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Oct 12

Time Management – Biting off more than you can chew

 

We’ve all done it – accepted more work than we can handle. It’s both the freelancer’s dream and nightmare to have more work than they can handle. So – what do you do? What time management secrets will find a way to squeeze more than 24 hours in a day?

I’m feeling pretty happy at the moment. I’ve had a great year so far – good enough to manage a whole month off to take the family overseas for a holiday and return to work with plenty to do.

The problem is that I have too much to do in a short time. For a corporate client, I have the continuation of work that started before I went away. They need about 10,000 words summarising a project they completed and want to publicise within the business. I also accepted a relatively short 8000 word eBook project for a publisher I enjoy a great relationship with as well as my regular weekly and monthly columns. In other words, I have the equivalent of a small thesis to write in about 10 working days.

How do I do all of this in the available time? This is going to need some hard core time management.

1. See what deadlines can be extended

My first step was to check with all my clients as to what work could have a deadline extension. It turns out that all but one could give me between an extra day and an extra week. So, my 10 days has become more like 14 although some of the work can extend beyond the original deadline.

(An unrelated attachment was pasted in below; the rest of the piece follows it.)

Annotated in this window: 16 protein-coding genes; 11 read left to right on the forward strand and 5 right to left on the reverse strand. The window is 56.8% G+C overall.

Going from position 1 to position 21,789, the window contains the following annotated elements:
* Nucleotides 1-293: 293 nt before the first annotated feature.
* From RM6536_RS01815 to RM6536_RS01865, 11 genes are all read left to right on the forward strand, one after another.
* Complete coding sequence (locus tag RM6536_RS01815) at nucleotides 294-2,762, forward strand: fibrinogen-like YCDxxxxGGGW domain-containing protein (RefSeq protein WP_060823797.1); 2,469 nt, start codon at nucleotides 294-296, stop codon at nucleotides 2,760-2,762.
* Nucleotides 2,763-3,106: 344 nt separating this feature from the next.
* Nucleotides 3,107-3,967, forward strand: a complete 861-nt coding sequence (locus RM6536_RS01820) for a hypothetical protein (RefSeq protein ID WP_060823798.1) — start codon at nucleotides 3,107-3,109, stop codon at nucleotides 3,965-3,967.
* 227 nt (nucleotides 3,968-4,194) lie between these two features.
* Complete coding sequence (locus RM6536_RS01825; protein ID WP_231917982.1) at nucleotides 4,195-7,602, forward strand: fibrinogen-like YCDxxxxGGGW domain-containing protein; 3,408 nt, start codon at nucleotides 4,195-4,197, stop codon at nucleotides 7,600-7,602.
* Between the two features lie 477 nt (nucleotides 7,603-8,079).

2. Apply some time management basics

I have a running list on my office whiteboard that has all of my current deadlines and, for the largest project, a summary of the project deadline. That way, the schedule is front and centre. I build some time management and planning time into the start of every day. Those few minutes can set my whole day up.

3. Micro-plan each day

Each morning I review my progress against the “big” deadlines and set smaller daily targets and times. The easiest way was for me to break the day into four parts and dedicate each part to a specific task. For today, two slots are on the most urgent project, one is for each of the other main tasks I have on the go. That way, everything moves along and I can show my clients progress if they need to see some preliminary drafts. And don;t foget to allow for some short breaks and meals.

4. Break the rules

I have a rule – I don’t work on weekends. I’ve discussed my schedule with my wife and she understands that I need to take some time on the weekend to hit the deadlines. The payback is that we have a long weekend coming up and that has to remain clear. So, it’s about people as well as time management.

5. Make it worth your while

The main reason I accepted all this work is that I’m getting paid well for it. Given that one of the jobs came at short notice and I accepted it as it’s for a good client, they agreed to paying a premium on my normal rate in compensation for the short deadline.

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